Challenges and opportunities in a new-age energy market

Tasmania’s electricity market is set to become more competitive. Where is this trend taking us? [15 February 2011 | Peter Boyer]

The story of Tasmania’s electricity market gets murkier by the day. To the public shock over power prices has been added a spate of seemingly absurd decisions to buy power from far-away Queensland. But in this new-age energy market, a lot of things become possible.

Hydro power: Tarraleah. PHOTO Caniluna Pty Ltd

Tasmanian hydro power: Tarraleah penstocks and power station. PHOTO Caniluna P/L

Late last month the government awarded a contract to a Brisbane-based private company, ERM Power, to supply electricity to the Department of Premier and Cabinet along with a swag of other departments covering primary industry, parks, water, environment, police, emergency services, economic development, tourism, arts, education and justice.

A week or so later the Department of Health and Community Services announced it too was opting for ERM’s lower prices ahead of the local supplier, Aurora, leaving only two departments (Treasury and Infrastructure, Energy and Resources) still getting their electricity from Aurora.

The new deals don’t mean the government will be getting electricity generated in Queensland; in fact most of it will be good old hydro power. That’s one of the quirks of the National Electricity Market (NEM), which gives energy companies access to generation and transmission capability across all Australia except Western Australia and the Northern Territory.

Tasmania joined NEM in May 2005, a marriage consummated by the Basslink start-up a year later. But as much as 10 per cent of electricity can be lost in transmission and the greater the distance the bigger the loss, so locally-sourced electricity is always preferred.

Despite Basslink, most of the power that ERM is selling to the government is likely to be Tasmanian power supplied by Hydro — the same source as Aurora power. The difference is that the local retailer loses the business, which is another story for another time.

Tasmanian homes and small businesses currently lie outside the “contestable” range, denying them access to retailers besides Aurora. But the introduction of the so-called “Tranche 5a” competition due in July 2011 will see the Tasmanian retail market opening up to another 3500 businesses which each year use over 50 megawatt-hours (costing at least $10,000).

ERM, Australia’s largest privately-owned power company, started expanding aggressively in the 1990s. With interests in coal-seam or natural gas power stations in Queensland, New South Wales and Western Australia, it entered the retail market in 2007. It is one of five retailers operating in Tasmania.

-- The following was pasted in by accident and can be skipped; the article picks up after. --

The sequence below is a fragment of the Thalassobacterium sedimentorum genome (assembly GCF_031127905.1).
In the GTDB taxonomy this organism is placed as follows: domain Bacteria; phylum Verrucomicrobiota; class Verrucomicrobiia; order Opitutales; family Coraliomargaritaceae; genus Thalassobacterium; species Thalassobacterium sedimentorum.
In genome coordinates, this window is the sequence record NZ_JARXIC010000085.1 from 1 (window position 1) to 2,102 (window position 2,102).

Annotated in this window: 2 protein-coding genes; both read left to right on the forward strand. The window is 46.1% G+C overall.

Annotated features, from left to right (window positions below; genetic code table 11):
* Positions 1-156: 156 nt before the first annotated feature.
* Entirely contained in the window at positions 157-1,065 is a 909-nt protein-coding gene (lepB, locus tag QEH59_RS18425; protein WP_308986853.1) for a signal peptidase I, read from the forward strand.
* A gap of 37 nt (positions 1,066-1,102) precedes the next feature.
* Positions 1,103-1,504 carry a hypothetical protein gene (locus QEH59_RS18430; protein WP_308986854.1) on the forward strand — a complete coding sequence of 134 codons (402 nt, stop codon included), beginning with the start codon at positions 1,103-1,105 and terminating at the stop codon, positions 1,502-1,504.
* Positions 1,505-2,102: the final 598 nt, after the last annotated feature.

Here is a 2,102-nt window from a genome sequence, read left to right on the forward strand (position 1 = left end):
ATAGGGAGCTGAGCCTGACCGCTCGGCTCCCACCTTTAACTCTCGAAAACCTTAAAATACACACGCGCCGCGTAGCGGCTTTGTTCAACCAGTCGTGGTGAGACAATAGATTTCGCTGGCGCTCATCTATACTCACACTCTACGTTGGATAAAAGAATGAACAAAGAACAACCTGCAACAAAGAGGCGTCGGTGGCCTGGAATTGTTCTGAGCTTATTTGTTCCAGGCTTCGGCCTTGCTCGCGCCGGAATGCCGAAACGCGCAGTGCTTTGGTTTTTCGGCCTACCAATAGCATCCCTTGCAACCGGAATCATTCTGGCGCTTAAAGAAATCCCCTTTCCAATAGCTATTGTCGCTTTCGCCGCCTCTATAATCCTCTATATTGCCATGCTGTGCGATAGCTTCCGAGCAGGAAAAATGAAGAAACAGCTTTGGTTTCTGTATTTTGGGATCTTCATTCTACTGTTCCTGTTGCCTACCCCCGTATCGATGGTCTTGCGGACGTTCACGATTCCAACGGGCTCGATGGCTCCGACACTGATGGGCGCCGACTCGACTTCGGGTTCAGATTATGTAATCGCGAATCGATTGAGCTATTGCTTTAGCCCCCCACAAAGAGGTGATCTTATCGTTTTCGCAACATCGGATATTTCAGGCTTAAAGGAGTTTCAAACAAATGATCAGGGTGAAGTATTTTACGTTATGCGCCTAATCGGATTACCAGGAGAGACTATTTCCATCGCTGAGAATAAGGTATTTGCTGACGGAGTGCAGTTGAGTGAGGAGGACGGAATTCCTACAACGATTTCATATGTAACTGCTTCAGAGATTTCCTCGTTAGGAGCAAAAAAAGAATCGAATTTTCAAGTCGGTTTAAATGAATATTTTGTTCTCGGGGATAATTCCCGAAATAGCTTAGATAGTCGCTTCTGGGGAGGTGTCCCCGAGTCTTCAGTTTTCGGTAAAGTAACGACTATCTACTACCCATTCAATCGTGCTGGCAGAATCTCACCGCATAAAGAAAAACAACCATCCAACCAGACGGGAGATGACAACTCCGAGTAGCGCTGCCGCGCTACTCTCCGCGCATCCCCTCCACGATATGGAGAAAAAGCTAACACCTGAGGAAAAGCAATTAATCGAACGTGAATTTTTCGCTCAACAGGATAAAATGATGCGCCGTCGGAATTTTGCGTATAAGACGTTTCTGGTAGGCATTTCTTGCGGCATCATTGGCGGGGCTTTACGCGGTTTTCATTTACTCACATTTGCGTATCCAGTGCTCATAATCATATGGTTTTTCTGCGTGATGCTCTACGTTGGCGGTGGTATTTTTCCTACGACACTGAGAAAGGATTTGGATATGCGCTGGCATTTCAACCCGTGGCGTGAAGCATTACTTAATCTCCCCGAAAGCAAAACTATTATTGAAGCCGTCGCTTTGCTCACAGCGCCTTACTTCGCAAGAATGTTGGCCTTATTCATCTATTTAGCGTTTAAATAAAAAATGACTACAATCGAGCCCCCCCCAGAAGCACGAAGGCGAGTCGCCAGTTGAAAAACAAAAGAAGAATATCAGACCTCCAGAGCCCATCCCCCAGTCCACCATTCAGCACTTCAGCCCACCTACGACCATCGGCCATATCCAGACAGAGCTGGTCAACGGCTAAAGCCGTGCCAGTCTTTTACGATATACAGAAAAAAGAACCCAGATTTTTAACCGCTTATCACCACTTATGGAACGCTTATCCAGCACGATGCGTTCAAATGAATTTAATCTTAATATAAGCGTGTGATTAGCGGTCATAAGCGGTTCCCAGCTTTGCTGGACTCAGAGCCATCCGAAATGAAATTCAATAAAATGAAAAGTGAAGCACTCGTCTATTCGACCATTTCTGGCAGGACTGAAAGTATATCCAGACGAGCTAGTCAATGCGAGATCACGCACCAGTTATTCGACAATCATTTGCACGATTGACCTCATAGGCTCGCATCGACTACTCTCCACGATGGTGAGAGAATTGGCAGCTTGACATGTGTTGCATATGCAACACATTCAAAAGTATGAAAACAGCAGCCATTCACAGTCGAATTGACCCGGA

The domestic market in Western Australia and the Northern Territory (which remain outside the NEM) is still pretty much a monopoly, but it’s contestable everywhere else — except in Tasmania. This is a big issue, says Marc White, principal consultant at Hobart-based Goanna Energy Consulting.

“Full retail competition is one of the most challenging energy questions currently facing the state government,” he says. “As ERM is mainly focused on large commercial and industrial loads, to introduce full retail competition now would probably mean Aurora will remain the sole supplier, a situation very different from the competitive dynamics in the other NEM states.”

We may have reason to be thankful for that. Energy market observer Chris Harries sees problems for people ill-equipped to gain an advantage from the market, such as immigrants and low-income earners: “My hunch is that competition at that level would not deliver a great advantage overall.”

The other big issue is the energy market’s structure. “Vertical integration” (whereby single entities serve as power generators, transmitters and retailers) became a definite no-no under new-age energy policies, so all states began to break up their public utilities and sell off what they didn’t want.

In Tasmania, the Hydro-Electric Corporation was broken up into Hydro Tasmania (generation), Transend (transmission) and Aurora Energy (local distribution and retail).

Such structural disaggregation carries financial risk, and in some countries including the United Kingdom there have been moves to re-integrate. In such scenarios, says Marc White, generation and retail in combination can offset each sector’s risks while distribution and transmission are operated as asset-managing monopolies.

Retailing is only half the story. In contrasting our “clean, green” hydro power with dirty brown coal across Bass Strait, we’ve tended to overlook some energy cost benefits accruing from strong competition among Victoria’s privately-owned generators.

We, too, need to look at how our generating sector, and our Bass Strait power link, might better serve us and interstate markets in a post-carbon world where hydro power should carry market weight.

Some serious restructuring would be necessary if Tasmania’s electricity generation were to join retailing in a contestable market, yet trends elsewhere suggest this may well happen in the not too distant future. All three government-owned energy companies may be in for another big shake-up.

Whatever the longer-term outcome, it’s fanciful to think we can somehow turn back the clock to the days when governments alone could determine electricity prices. There’s no unscrambling this egg.

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